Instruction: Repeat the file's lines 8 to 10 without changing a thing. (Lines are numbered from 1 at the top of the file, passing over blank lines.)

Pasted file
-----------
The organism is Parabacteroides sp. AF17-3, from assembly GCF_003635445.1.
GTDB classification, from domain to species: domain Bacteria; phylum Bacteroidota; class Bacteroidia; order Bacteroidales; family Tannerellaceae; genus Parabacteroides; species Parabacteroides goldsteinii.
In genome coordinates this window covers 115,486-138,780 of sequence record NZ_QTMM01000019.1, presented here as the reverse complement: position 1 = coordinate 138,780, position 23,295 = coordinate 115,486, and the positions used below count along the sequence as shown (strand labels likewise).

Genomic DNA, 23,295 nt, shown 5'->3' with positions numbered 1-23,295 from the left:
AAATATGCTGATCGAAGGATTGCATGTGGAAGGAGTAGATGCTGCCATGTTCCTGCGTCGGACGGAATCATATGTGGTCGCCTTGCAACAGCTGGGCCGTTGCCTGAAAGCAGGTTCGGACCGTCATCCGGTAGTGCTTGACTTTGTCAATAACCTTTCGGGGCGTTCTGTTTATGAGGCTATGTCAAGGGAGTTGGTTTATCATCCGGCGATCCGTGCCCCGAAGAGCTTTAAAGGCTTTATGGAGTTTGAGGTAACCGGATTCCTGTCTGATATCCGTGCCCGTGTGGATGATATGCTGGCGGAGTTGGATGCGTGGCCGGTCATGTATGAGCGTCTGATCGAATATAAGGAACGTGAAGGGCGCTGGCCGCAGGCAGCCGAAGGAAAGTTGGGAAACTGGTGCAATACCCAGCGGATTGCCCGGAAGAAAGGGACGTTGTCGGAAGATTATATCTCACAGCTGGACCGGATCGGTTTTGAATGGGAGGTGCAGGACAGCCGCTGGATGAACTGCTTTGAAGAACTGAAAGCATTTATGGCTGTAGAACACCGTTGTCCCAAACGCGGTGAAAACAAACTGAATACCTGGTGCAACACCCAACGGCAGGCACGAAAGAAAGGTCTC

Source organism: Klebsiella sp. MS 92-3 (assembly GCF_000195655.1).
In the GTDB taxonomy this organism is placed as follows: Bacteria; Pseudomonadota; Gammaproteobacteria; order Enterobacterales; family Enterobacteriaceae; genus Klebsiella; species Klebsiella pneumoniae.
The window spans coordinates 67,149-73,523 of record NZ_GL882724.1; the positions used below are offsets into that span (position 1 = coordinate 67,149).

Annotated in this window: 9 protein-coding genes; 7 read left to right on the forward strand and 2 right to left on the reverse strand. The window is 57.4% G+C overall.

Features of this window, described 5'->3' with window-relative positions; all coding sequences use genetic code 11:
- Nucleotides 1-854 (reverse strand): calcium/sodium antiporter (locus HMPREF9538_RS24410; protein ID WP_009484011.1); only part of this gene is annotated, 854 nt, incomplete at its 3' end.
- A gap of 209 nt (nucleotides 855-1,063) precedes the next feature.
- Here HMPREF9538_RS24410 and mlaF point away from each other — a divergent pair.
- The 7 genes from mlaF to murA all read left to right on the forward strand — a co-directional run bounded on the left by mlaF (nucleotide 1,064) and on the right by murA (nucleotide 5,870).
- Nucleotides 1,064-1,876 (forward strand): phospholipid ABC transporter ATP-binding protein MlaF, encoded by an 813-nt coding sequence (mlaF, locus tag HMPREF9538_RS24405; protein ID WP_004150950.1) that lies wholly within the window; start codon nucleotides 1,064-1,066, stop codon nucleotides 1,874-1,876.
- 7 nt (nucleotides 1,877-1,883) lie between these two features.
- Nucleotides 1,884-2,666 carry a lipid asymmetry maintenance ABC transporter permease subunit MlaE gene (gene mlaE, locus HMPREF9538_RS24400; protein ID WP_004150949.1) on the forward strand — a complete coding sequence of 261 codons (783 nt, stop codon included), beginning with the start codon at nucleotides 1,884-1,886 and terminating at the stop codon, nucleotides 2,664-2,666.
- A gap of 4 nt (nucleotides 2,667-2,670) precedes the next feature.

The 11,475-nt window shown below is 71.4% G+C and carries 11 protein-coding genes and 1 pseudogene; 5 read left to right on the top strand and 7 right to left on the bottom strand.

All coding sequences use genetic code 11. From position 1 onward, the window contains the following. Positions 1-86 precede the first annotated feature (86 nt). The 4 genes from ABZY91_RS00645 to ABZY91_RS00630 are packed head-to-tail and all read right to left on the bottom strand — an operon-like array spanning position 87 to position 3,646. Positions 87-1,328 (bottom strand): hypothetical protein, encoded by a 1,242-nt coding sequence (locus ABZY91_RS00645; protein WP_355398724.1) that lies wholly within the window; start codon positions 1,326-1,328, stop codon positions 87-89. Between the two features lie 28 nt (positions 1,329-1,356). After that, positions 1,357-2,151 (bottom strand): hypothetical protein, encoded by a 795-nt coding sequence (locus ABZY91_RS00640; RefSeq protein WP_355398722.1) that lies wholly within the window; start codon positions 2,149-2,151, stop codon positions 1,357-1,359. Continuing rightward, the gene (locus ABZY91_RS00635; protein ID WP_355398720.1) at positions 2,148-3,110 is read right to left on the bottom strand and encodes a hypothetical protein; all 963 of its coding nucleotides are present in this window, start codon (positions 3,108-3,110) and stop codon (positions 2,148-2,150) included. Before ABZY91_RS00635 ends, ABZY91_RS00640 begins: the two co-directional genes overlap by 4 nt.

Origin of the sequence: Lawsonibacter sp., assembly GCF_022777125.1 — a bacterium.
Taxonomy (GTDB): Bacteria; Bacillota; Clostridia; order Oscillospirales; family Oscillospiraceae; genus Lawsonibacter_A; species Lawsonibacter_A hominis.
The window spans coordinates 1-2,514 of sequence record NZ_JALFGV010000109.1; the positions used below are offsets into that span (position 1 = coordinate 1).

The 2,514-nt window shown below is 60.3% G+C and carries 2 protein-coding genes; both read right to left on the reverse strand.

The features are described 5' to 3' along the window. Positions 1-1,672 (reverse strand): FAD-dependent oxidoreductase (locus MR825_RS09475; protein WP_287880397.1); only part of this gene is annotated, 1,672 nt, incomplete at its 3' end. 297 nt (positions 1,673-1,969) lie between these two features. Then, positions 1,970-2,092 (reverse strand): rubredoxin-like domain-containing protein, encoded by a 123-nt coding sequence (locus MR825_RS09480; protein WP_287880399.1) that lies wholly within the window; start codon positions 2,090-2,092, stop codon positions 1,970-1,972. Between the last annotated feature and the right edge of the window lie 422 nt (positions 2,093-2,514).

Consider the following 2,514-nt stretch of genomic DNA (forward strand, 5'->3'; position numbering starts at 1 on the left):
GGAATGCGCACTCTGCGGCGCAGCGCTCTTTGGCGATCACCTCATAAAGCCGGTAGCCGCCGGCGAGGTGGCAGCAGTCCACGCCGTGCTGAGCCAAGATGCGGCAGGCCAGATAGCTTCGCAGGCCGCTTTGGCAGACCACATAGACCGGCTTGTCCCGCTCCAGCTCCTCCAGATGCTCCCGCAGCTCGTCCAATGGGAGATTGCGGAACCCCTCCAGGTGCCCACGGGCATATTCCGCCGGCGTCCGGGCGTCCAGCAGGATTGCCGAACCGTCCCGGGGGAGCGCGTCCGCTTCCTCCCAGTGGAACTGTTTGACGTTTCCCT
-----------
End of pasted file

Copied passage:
The window spans coordinates 67,149-73,523 of record NZ_GL882724.1; the positions used below are offsets into that span (position 1 = coordinate 67,149).

Annotated in this window: 9 protein-coding genes; 7 read left to right on the forward strand and 2 right to left on the reverse strand. The window is 57.4% G+C overall.

Features of this window, described 5'->3' with window-relative positions; all coding sequences use genetic code 11: